Review: Paul Lewis, Schubert Piano Music, Snape Maltings, August 26

Schubert was a great composer, of course, and he wrote some superb piano music but a recital devoted solely to him has its dangers. Although his melodic invention rarely fails he can be discursive and judicious programming is necessary.

For this sold out recital Paul Lewis began with the two-movement Sonata in C D840, a work conceived on a large scale but abandoned by the composer after the slow movement with only fragmentary and inferior music for succeeding movements. Like the Unfinished Symphony, it is an entirely satisfying whole.

Lewis captured the mood of the opening movement exactly – grandeur without pretension – and the loud passages made their full impact without any sense of strain. The fine Andante began with the easy feel of a country walk, the performance as elegant and finely judged as one could wish.

Although the Drei Klavierstucke D946 can get overlooked in the plethora of masterpieces from Schubert’s final months, they contain some of his most incisive piano writing. The stormy opening of the first piece was not over-done but still bristled with vigour and the warm, lyrical central section provided a perfect contrast. In the second piece there were echoes of Chopin and in the third some the virtuosic passages seemed to presage Schumann.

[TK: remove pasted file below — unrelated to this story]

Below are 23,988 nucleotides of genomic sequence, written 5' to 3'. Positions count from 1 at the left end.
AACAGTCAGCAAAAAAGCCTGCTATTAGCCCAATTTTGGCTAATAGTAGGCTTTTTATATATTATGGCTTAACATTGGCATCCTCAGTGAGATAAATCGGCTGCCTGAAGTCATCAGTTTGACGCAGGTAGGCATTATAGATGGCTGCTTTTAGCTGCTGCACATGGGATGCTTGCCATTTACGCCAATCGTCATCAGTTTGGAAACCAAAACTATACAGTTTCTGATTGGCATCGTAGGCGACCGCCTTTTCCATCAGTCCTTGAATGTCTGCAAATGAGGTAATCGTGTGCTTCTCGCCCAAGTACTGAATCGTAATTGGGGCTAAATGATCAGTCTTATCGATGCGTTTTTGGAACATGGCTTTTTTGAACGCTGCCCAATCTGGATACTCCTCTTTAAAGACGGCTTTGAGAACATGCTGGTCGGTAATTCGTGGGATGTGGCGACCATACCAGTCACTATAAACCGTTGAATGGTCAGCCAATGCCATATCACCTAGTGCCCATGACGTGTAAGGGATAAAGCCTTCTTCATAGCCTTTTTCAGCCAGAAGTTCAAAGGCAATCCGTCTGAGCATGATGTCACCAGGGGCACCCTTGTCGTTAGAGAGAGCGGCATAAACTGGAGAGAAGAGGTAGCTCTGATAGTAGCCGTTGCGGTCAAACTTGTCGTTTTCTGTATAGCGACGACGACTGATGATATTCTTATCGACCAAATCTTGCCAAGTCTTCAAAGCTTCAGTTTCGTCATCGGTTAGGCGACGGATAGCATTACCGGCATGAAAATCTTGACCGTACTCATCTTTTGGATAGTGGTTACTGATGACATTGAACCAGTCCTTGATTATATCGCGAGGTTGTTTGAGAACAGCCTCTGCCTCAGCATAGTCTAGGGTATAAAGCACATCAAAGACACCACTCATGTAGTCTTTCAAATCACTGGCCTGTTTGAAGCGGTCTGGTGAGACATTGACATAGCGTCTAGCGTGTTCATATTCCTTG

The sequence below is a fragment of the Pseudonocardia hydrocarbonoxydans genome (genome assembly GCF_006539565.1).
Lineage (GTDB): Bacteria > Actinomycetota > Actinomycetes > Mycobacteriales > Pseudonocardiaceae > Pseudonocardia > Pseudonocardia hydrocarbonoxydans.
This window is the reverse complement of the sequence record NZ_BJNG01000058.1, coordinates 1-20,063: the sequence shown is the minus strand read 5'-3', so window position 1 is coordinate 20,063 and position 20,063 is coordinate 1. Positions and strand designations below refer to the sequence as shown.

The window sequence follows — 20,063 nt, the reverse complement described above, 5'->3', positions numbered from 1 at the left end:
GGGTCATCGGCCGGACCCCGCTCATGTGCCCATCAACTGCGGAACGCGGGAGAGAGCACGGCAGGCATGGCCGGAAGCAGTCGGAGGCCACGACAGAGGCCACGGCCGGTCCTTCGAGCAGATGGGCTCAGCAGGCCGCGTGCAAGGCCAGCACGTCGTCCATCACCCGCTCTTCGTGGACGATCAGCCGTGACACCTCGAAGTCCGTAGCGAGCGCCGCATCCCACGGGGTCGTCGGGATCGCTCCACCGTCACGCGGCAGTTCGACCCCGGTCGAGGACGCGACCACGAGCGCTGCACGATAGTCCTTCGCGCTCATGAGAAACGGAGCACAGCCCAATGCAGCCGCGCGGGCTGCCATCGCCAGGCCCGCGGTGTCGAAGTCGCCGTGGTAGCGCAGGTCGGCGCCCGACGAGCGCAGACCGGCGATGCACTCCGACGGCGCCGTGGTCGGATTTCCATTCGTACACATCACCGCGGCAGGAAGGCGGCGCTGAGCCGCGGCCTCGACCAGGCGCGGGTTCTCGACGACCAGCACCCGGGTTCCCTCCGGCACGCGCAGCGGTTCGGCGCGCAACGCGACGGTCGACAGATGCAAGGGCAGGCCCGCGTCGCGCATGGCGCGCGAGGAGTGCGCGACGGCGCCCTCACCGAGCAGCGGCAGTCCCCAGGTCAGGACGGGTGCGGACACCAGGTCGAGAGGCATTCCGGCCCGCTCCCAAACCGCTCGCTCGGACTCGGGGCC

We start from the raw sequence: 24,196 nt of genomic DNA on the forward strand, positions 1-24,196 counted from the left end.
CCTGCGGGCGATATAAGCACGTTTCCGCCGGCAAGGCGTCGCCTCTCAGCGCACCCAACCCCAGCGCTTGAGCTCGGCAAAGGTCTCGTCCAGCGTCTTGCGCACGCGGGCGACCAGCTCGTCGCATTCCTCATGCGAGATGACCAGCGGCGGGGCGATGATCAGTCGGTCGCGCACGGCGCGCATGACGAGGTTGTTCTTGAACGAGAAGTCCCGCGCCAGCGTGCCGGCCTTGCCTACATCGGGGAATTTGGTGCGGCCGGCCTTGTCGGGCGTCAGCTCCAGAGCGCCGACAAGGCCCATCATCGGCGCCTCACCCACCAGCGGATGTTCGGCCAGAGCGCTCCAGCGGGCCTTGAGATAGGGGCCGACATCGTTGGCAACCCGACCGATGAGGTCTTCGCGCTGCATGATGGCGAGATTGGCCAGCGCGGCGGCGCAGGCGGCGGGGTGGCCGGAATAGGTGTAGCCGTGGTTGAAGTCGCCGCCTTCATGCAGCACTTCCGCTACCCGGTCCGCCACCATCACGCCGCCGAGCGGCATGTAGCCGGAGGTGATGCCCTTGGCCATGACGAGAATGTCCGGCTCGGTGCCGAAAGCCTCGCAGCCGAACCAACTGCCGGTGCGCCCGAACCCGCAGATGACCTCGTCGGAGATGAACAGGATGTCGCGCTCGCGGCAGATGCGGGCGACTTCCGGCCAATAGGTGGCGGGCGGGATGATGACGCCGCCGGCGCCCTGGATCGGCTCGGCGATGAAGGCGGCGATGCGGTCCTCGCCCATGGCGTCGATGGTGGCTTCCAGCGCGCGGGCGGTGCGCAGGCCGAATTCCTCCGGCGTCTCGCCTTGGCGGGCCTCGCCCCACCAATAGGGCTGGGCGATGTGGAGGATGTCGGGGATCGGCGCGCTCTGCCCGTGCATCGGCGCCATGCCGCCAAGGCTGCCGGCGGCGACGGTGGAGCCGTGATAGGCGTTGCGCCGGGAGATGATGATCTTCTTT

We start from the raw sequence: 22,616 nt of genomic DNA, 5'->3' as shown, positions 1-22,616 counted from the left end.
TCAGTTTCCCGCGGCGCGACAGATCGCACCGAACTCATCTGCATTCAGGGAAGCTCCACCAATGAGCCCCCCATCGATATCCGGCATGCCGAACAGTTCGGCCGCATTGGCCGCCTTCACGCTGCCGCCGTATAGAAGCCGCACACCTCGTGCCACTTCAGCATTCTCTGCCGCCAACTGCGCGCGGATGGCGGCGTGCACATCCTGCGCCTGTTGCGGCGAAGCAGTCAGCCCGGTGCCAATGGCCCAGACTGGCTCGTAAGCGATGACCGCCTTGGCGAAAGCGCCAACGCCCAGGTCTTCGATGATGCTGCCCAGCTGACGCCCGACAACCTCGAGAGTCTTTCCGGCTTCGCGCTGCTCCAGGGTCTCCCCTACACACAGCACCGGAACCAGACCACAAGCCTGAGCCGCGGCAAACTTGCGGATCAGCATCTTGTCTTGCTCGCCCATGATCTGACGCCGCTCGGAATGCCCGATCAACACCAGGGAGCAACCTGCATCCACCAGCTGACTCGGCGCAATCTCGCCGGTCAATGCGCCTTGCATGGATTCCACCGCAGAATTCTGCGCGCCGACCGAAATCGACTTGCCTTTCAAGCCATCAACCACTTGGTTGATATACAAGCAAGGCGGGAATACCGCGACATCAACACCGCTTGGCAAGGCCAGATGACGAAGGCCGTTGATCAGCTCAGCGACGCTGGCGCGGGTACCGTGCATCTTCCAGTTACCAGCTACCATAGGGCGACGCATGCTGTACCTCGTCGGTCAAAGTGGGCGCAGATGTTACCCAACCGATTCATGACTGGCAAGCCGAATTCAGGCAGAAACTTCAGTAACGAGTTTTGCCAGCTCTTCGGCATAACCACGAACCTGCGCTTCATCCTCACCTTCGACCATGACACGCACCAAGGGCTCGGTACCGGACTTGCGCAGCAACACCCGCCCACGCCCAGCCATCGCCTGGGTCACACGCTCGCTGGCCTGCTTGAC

The first movement of the D major Sonata D850 was taken at a fast tempo, increased to thrilling effect at the end and with a sense of unity and cohesion not always easy to portray with Schubert. Here the movement seemed to flash by in a dazzling but never showy display from Lewis. In the slow movement he produced some wonderfully soft, velvety sounds as well as allowing the melodies to shine through in the stronger passages. The high quality of performance and absolute belief in the music was sustained to the very end.


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For me, this was more than a concert, it was also a revelation as Paul Lewis shone a new light on this music. His two year project (beginning this year) to perform all Schubert’s mature piano music in several world centres promises to be a musical event of the first rank.

Gareth Jones

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